CRA’s bare trust flip-flop cost nearly $1 billion

The CRA said it made the decision to delay these new rules because the change had “an unintended impact on Canadians.” Photo Credit: Adobe Stock Images. 

The Canada Revenue Agency’s new rules for bare trust reporting cost Canadians more than $900 million, according to a survey of Canadian accounting firms.

The irony is that these new reporting rules ultimately never even came into effect.

The CRA introduced new rules this year for bare trust reporting standards. While bare trusts may seem abstract to a lot of people, the new rules put Canadians who have informal financial relationships with relatives in its crosshairs. 

Bare trusts used to be exempt from tax filing. The CRA changed that for the 2023 tax year. But most Canadians were unaware that having joint investments with an elderly relative or putting one’s name on a child’s mortgage is considered to be part of that category.

The panic across the country once Canadians realized that millions of taxpayers might be subject to these new reporting requirements ultimately led to a public backlash, spurring the CRA to announce on March 28 that the new rules would be waived for the 2023 tax year.

The fact that the CRA announced this on March 28, less than a week before trust reports were due on April 2, means that many Canadians who filed early had to go through the cumbersome process of meeting these requirements. And accounting firms spent millions training their staff on how to comply with the CRA’s new rules.

On average, the survey, conducted by Video Tax News’ Joseph Devaney, found that accounting companies spent an average of $13,000 each to train their staff to learn how to adhere to the CRA’s new requirements and charged customers an average of $11,000 for bare trust reports that were submitted prior to March 28.

The survey also found that the average accounting firm spent $12,000 in bare trust reporting costs on returns that were not filed prior to March 28. Those costs will likely be borne by both clients and firms.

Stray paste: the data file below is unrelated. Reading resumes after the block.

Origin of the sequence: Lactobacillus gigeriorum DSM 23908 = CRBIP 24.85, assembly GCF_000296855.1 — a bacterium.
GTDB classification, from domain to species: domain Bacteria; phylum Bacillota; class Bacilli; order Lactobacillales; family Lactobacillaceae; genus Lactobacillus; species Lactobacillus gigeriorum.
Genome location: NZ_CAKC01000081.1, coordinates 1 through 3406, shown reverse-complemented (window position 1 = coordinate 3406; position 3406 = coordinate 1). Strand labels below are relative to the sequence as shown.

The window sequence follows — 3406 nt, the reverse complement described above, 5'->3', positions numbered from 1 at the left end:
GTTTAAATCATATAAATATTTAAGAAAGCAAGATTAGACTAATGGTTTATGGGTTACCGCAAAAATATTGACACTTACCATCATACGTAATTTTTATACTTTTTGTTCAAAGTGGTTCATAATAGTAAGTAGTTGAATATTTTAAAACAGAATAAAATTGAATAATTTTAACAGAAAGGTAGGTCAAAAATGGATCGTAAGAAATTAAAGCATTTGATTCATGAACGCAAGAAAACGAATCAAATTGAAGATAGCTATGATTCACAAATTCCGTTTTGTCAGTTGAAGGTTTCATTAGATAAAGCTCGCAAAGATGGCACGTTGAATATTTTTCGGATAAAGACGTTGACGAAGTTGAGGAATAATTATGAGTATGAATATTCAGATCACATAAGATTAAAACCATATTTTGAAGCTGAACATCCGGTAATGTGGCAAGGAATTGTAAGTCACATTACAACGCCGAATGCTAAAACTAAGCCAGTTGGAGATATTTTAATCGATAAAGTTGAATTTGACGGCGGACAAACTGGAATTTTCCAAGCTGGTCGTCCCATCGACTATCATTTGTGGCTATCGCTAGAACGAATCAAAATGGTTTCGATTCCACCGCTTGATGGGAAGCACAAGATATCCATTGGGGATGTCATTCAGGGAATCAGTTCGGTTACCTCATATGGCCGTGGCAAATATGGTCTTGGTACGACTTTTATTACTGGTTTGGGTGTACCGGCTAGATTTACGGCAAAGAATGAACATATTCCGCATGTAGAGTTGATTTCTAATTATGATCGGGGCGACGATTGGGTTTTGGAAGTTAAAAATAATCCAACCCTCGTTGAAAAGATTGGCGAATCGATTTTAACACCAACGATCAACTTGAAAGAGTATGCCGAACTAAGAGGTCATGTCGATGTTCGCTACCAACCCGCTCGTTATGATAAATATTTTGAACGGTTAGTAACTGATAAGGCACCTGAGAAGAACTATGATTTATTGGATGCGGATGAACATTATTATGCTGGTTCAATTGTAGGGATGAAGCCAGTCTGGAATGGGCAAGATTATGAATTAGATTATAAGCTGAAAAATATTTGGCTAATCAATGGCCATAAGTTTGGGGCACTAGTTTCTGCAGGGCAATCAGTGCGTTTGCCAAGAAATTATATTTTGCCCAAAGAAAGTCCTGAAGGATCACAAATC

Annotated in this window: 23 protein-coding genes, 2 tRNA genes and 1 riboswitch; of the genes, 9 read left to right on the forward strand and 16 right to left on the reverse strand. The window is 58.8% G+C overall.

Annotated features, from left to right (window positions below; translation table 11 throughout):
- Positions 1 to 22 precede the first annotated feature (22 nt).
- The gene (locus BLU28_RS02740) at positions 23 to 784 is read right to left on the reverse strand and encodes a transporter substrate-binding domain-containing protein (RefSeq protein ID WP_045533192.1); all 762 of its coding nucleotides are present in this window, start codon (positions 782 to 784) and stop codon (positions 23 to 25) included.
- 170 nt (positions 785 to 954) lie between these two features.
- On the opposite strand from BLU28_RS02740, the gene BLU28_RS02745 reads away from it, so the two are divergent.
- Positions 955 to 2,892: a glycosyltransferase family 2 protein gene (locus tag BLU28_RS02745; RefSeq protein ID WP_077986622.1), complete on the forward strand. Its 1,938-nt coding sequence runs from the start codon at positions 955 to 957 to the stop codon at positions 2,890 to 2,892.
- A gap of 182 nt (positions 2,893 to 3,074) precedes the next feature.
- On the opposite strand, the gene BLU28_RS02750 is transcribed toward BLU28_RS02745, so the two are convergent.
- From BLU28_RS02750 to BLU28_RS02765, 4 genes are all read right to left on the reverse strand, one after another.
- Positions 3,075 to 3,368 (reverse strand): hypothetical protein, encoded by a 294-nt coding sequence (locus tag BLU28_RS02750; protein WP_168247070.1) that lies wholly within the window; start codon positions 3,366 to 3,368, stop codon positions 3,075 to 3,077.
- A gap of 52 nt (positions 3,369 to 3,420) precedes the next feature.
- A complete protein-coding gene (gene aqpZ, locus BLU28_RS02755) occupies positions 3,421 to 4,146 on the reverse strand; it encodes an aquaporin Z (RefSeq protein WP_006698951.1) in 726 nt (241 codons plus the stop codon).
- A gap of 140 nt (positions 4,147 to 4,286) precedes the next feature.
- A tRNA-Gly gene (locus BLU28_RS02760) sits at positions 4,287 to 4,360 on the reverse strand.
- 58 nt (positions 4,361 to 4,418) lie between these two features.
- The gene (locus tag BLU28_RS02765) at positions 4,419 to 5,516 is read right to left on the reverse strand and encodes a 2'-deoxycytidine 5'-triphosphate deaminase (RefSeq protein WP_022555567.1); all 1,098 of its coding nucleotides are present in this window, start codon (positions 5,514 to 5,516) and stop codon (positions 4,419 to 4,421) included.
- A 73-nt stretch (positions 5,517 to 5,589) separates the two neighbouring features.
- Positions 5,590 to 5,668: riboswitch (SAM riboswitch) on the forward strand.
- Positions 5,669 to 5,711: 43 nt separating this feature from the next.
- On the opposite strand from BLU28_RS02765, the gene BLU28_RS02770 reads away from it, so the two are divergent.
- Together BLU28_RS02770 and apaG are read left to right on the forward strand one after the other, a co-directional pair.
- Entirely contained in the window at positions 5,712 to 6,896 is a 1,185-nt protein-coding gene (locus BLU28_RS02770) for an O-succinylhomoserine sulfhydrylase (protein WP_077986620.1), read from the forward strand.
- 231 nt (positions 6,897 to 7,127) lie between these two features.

The CRA said it made the decision to delay these new rules because the change had “an unintended impact on Canadians.”

The CRA defines a bare trust as “a trust arrangement under which the trustee can reasonably be considered to act as an agent for all the beneficiaries under the trust with respect to all dealings with the trust’s property.” 

That means a bare trust exists when someone holds legal title to an asset but it really belongs to someone else. That’s how relatives signing onto mortgages or children adding their names to elderly relatives’ investments get included. 

According to the new rules, most trusts worth less than $50,000 will not require reporting.

It’s important to note that the CRA simply suspended these rules for the 2023 tax season: the rules have not been cancelled outright. Without further action, Canadian taxpayers will have to deal with these bare trust rules next year. 

Some of the new requirements will mean submitting a T3 Trust form, sending the CRA a copy of the trust document and giving the trust a name. 

Those who file late are charged $25 per day. The maximum penalty is $2,500. 

Many were also caught off guard because of the date the trust reporting was due. While income tax reports are not due until the end of April, the trust reporting deadline was April 2. 

While the CRA implemented these new trust rules, this was all trigged by legislation passed by the Trudeau government in 2022 that instructed the CRA to start tracking bare trusts. 

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